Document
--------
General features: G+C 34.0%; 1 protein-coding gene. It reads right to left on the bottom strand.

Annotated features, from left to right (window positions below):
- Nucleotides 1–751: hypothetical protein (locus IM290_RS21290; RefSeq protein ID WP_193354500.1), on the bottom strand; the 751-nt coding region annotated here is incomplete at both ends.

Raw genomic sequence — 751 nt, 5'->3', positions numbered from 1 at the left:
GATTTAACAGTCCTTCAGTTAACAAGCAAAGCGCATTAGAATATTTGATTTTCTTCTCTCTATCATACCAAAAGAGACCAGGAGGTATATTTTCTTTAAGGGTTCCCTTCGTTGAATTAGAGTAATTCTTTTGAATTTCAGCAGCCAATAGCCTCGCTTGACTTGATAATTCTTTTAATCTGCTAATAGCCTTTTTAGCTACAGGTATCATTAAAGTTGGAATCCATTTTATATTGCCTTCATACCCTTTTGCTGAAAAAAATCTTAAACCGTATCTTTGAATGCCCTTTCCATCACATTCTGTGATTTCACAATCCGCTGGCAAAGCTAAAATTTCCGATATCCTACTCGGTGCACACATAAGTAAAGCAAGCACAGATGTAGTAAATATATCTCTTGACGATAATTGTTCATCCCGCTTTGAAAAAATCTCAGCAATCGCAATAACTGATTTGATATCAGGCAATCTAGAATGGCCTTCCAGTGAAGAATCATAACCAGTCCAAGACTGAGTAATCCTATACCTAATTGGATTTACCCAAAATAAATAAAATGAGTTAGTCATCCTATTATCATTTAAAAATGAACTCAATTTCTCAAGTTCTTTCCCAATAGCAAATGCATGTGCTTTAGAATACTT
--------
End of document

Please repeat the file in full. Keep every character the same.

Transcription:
General features: G+C 34.0%; 1 protein-coding gene. It reads right to left on the bottom strand.

Annotated features, from left to right (window positions below):
- Nucleotides 1–751: hypothetical protein (locus IM290_RS21290; RefSeq protein ID WP_193354500.1), on the bottom strand; the 751-nt coding region annotated here is incomplete at both ends.

Raw genomic sequence — 751 nt, 5'->3', positions numbered from 1 at the left:
GATTTAACAGTCCTTCAGTTAACAAGCAAAGCGCATTAGAATATTTGATTTTCTTCTCTCTATCATACCAAAAGAGACCAGGAGGTATATTTTCTTTAAGGGTTCCCTTCGTTGAATTAGAGTAATTCTTTTGAATTTCAGCAGCCAATAGCCTCGCTTGACTTGATAATTCTTTTAATCTGCTAATAGCCTTTTTAGCTACAGGTATCATTAAAGTTGGAATCCATTTTATATTGCCTTCATACCCTTTTGCTGAAAAAAATCTTAAACCGTATCTTTGAATGCCCTTTCCATCACATTCTGTGATTTCACAATCCGCTGGCAAAGCTAAAATTTCCGATATCCTACTCGGTGCACACATAAGTAAAGCAAGCACAGATGTAGTAAATATATCTCTTGACGATAATTGTTCATCCCGCTTTGAAAAAATCTCAGCAATCGCAATAACTGATTTGATATCAGGCAATCTAGAATGGCCTTCCAGTGAAGAATCATAACCAGTCCAAGACTGAGTAATCCTATACCTAATTGGATTTACCCAAAATAAATAAAATGAGTTAGTCATCCTATTATCATTTAAAAATGAACTCAATTTCTCAAGTTCTTTCCCAATAGCAAATGCATGTGCTTTAGAATACTT